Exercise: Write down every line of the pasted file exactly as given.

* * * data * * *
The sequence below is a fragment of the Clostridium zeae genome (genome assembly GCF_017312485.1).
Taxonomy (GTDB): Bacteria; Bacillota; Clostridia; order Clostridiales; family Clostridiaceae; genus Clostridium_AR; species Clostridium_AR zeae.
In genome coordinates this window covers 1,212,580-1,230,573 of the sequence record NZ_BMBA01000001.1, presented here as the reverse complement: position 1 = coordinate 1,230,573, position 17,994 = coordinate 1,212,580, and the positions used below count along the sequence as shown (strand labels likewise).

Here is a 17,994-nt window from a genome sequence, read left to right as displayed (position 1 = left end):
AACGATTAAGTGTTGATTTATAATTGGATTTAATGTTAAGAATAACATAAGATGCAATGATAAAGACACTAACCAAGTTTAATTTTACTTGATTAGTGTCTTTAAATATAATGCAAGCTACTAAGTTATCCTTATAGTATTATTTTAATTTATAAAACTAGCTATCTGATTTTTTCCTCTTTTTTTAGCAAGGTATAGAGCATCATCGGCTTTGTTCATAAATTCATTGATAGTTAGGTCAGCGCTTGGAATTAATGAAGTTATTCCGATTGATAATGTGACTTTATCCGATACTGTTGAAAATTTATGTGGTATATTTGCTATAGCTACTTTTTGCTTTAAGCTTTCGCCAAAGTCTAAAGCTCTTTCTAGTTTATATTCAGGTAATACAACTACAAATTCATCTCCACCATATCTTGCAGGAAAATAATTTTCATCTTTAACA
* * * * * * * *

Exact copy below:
The sequence below is a fragment of the Clostridium zeae genome (genome assembly GCF_017312485.1).
Taxonomy (GTDB): Bacteria; Bacillota; Clostridia; order Clostridiales; family Clostridiaceae; genus Clostridium_AR; species Clostridium_AR zeae.
In genome coordinates this window covers 1,212,580-1,230,573 of the sequence record NZ_BMBA01000001.1, presented here as the reverse complement: position 1 = coordinate 1,230,573, position 17,994 = coordinate 1,212,580, and the positions used below count along the sequence as shown (strand labels likewise).

Here is a 17,994-nt window from a genome sequence, read left to right as displayed (position 1 = left end):
AACGATTAAGTGTTGATTTATAATTGGATTTAATGTTAAGAATAACATAAGATGCAATGATAAAGACACTAACCAAGTTTAATTTTACTTGATTAGTGTCTTTAAATATAATGCAAGCTACTAAGTTATCCTTATAGTATTATTTTAATTTATAAAACTAGCTATCTGATTTTTTCCTCTTTTTTTAGCAAGGTATAGAGCATCATCGGCTTTGTTCATAAATTCATTGATAGTTAGGTCAGCGCTTGGAATTAATGAAGTTATTCCGATTGATAATGTGACTTTATCCGATACTGTTGAAAATTTATGTGGTATATTTGCTATAGCTACTTTTTGCTTTAAGCTTTCGCCAAAGTCTAAAGCTCTTTCTAGTTTATATTCAGGTAATACAACTACAAATTCATCTCCACCATATCTTGCAGGAAAATAATTTTCATCTTTAACA